Sunday, July 14, 2013

Citations Made Easy

I will probably be referring to this a few times several weeks ago I signed a contract with Corwin Books to write a book (paper and digital will be available).  After three months draft #1 is almost done (yeah!).  But one tool that has been immensely helpful to me has been Easybib to create citations on the fly for me.  Even when the site can write them (and sometimes it can't) you can cut and paste in the relevant parts.  You can also use the free version of Noodle Bib to do the same thing which is good if you want to keep all of your items for later (I just have been pasting them directly into my chapters).  Either way it certainly makes it easy to do citations. 

Michael Beschloss talks Tweets with Johnathan Karl

Michael Beschloss talks with Johnathan Karl about his tweeter feed--what he tweets, and why he tweets the pictures he tweets. They actually discuss some of the images he posts.  You can follow Bescholss on twitter at @BeschlossDC

Saturday, July 13, 2013

Print from I Pad or Android

Printing from your phone or I Pad is not easy, and often not possible.  You need Google Cloud Print or Airprint. Not any more!  New software for Android and IOS devices allows you to print on any printer or copier to which your computer is connected.

For your I Pad or I Phone, Presto, which you can download from Colobros software allows you to print to any printer on your network. You download the software onto your computer and then your devices automatically find  printers on your computer.  You don't have to install anything on your device, only your computer. My I Pad found my home printer and all the printers and copiers at school.   I tested it with a webpage on my I Pad.  Printing worked like a charm.   

For an Android device, you need ThinPirnt. You have to register and create an account and then ask the program to connect your printer.  You also need to install the app on your device.  I tested it with my Samsung phone.  I went to a picture on my gallery and clicked share and "Print with ThinPirnt." It also worked like a charm.

Friday, July 12, 2013

Simulation for Being Poor

Robert Nolan sent me a great e-mail yesterday chalk full with lots of ideas for those of you who teach economics and personal finance.  I am going to feature some of his items over the next couple of weeks.  The first one is PlaySpent which has you pretend that you are down on your luck with no job and throws various life situations at you.  For example you see a few ads in the paper for low end jobs, should you also opt for insurance, then how will you afford rent and food and so on.  I had the good fortune of having grown up with a number of poor people around me (in Iran) and in a very very nice neighborhood in Paris, but not all our kids have those kinds of extremes so this might help the ones without the poorer upbringing see how tough it can be for some.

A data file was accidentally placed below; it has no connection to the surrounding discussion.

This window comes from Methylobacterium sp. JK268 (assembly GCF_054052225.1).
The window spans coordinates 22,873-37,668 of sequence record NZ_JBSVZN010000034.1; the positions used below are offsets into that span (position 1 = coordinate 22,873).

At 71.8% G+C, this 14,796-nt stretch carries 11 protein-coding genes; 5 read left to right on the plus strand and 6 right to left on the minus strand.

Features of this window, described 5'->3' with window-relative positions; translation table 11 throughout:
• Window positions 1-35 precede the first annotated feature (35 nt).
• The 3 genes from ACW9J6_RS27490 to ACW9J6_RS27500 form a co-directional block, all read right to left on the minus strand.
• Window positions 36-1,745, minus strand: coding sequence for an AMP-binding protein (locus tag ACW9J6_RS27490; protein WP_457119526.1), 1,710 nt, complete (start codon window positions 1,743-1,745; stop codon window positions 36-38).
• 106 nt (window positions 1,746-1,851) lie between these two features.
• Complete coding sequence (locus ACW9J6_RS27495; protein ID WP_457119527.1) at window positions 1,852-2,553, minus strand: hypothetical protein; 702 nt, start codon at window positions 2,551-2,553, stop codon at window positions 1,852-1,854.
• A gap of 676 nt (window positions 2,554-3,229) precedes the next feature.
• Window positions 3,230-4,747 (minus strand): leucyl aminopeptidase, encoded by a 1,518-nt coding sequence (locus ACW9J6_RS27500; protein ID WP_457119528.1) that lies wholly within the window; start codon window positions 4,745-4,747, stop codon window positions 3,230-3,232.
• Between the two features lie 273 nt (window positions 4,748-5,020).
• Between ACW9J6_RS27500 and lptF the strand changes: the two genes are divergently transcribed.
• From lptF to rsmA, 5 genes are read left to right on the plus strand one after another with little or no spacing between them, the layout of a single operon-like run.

Thursday, July 11, 2013

San Francisco High School Teens Interview Last WWI Veteran

San Francisco history teacher, Frank Mazzi, and students from his elective history course on World War 1, scored an interview they will never forget. They traveled from San Francisco to West Virginia to interview the 107 year-old WWI veteran, Frank Buckles. He is the last surviving veteran of that war. The San Francisco Chronicle has a great two-page story about the interview, which they say the Library of Congress now wants.

It's a great story and shows, as Bill Chapman notes, that teachers are amazing. My thanks to Bill for tweeting the link to the story.

Investopedia (Wikipedia for Stock Market Questions)

This summer I am teaching a fairly new course to VA called Economics & Personal Finance.  In teaching it I am finding new items for those of you who teach it in your state or who teach it as part of government.  Here is a site called Investopedia which is like Wikipedia except that it also has videos.  For example here is one on elasticity.  

Tuesday, July 9, 2013

Voice Thread

I am working with a group this summer that is coming up with lesson plans and ideas for VoiceThread.  VoiceThead is a collaborative tool used to have students comment on a picture, PowerPoint or document. One can comment by typing, using your cell phone, talking or even video recording.  It is a good way to have an asynchronous discussion with your class.  Perhaps you want to get their opinion on a recent event in the US or the world or you want them to provide additional research.

Here are 26 interesting ways to use VoiceThread in the classroom and here is a great introduction page with lots of links for teachers.  Here is VoiceThread's how to page with lots of written how to sheets complete with pictures to guide you through the process.